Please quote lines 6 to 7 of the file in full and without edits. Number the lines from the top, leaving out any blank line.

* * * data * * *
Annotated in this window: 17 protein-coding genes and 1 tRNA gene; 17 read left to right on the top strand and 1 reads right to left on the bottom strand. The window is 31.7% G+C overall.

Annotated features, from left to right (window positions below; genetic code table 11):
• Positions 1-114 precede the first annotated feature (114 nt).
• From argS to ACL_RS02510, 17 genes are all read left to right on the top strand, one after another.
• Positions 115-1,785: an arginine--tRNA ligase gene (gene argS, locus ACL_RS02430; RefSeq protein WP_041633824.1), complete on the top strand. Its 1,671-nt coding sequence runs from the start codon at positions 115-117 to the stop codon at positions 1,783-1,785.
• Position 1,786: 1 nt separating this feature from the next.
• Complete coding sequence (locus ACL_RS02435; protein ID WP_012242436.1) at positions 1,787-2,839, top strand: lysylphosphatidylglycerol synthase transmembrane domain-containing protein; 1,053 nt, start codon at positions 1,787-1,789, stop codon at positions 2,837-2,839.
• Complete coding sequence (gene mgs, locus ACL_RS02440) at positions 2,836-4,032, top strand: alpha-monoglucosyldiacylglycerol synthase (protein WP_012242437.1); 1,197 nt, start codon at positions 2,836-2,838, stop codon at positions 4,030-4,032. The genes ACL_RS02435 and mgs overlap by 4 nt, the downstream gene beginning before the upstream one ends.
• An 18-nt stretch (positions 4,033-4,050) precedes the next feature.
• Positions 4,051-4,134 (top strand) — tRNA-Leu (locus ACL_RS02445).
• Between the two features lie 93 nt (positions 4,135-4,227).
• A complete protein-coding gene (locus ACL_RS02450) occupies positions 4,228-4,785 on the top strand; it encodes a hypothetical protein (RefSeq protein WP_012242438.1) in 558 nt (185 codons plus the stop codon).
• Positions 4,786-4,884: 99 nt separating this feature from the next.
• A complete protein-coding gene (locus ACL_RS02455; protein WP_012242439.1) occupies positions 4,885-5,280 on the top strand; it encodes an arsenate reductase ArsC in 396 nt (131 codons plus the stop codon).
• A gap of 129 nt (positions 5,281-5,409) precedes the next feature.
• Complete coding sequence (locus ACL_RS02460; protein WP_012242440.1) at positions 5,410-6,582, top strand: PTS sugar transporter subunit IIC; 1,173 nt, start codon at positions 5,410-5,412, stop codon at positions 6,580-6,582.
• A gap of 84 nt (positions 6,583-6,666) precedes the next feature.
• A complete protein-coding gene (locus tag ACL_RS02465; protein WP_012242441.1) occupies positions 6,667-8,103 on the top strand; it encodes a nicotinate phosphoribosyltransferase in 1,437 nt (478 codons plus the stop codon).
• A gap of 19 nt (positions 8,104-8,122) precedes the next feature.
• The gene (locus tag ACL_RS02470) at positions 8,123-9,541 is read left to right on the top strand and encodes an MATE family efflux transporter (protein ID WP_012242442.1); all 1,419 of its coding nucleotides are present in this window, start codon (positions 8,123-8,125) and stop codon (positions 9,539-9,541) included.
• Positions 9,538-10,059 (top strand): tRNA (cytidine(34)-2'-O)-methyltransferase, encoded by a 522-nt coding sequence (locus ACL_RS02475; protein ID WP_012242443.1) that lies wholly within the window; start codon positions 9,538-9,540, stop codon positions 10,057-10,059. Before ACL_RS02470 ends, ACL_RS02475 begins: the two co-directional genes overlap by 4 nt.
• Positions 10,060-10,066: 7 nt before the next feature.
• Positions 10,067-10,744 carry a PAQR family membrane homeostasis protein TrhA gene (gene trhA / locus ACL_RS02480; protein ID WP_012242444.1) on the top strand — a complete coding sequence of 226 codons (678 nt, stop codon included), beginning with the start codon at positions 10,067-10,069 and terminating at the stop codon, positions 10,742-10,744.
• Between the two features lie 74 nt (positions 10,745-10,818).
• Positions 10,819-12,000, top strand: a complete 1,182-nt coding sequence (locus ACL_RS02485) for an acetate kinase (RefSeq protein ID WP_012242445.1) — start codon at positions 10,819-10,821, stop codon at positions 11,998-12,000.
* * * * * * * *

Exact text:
• Position 1,786: 1 nt separating this feature from the next.
• Complete coding sequence (locus ACL_RS02435; protein ID WP_012242436.1) at positions 1,787-2,839, top strand: lysylphosphatidylglycerol synthase transmembrane domain-containing protein; 1,053 nt, start codon at positions 1,787-1,789, stop codon at positions 2,837-2,839.